It was part of the chain-reaction, which had begun a year earlier with the terrible riot in Calcutta on August 16, 1946, which had been observed by the Muslim League as the ‘Direct Action Day’.
On the ‘Direct Action Day‘, August 16, 1946, Calcutta witnessed a communal riot for four days. Bands of hooligans armed with sticks, spears, hatchets and even fire-arms roamed the town, robbing and killing at will.
More than 5,000 lives were lost and the number of injured was estimated at 15,000. Bengal was at this time ruled by a Muslim League ministry headed by H.S. Suhrawardy.
It was alleged that he had deliberately prevented the police from acting promptly and impartially.
The communal violence became the strongest argument in the Muslim League’s brief for Pakistan. Its leaders insisted that the choice lay between ‘a divided or a destroyed India’.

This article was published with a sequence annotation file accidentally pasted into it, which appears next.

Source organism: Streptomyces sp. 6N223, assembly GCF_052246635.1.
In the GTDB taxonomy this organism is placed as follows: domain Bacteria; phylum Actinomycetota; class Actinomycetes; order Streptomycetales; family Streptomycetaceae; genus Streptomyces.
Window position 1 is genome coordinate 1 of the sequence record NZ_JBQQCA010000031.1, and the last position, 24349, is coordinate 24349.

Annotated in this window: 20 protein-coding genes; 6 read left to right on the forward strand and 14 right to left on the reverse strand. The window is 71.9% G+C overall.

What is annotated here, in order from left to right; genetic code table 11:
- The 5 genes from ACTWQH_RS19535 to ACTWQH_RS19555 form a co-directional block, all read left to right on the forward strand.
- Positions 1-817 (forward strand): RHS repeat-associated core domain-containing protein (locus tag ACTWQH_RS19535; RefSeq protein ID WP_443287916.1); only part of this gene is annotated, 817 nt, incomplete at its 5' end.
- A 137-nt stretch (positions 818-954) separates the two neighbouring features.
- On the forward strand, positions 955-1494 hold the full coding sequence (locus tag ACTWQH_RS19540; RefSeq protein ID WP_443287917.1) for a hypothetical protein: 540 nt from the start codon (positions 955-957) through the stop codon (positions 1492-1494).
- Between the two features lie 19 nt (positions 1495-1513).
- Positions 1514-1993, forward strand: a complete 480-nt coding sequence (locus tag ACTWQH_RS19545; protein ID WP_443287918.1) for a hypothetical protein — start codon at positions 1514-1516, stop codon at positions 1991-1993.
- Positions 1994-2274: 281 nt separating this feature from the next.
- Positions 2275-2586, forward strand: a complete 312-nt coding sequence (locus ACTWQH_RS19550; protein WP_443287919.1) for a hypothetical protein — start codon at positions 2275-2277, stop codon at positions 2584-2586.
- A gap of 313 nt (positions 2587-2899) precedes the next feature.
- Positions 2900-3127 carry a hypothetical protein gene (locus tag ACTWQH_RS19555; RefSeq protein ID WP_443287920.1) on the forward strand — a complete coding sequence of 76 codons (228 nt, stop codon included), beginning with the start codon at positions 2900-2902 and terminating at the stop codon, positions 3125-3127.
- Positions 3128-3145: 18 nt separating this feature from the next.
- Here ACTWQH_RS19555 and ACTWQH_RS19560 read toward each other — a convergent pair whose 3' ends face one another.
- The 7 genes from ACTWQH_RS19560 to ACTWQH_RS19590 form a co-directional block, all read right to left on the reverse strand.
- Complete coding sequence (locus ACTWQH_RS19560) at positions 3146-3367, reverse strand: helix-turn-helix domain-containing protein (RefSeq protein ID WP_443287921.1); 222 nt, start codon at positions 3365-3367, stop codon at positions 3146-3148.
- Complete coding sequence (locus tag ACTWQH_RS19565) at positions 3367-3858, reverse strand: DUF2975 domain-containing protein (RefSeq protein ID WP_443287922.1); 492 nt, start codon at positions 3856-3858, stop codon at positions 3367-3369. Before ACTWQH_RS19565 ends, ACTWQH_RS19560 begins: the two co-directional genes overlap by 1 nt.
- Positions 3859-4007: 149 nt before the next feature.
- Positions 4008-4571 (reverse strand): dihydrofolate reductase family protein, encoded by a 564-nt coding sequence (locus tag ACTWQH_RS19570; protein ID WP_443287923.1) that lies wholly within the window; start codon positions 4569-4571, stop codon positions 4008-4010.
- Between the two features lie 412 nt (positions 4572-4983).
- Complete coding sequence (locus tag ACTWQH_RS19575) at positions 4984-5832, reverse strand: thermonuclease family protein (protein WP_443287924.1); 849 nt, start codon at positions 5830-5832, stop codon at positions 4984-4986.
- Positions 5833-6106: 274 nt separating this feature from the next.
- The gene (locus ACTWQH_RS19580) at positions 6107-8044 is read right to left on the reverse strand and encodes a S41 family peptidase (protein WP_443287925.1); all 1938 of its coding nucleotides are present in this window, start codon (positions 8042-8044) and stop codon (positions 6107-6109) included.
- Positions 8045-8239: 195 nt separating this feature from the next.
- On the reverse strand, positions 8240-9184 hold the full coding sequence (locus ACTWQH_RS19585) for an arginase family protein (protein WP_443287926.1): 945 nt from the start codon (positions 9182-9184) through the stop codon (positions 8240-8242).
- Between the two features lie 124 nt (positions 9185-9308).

The Mountbatten Plan fixed August 15 as the date for the simultaneous transfer of power from Britain to India and the partition of the country.
Two and a half months were obviously too short a period for such a vast and complex undertaking.
Partition brought a torrent of killing, looting, arson and rape such as the world had not seen for centuries.
The spirit of vengeance ran wild. The announcement of the boundry award, two days after the declaration of independence, added momentum and velocity to the tide of carnage.
Several hundred thousand people were killed and innumerable women raped and abducted. Millions were uprooted, transformed into refugees in alien lands. It is impossible to arrive at any accurate estimate of casualties: informed and scholarly guesses vary from 200,000 to 500,000 people. In all probability, some 15 million had to move across hastily constructed frontiers separating India and Pakistan.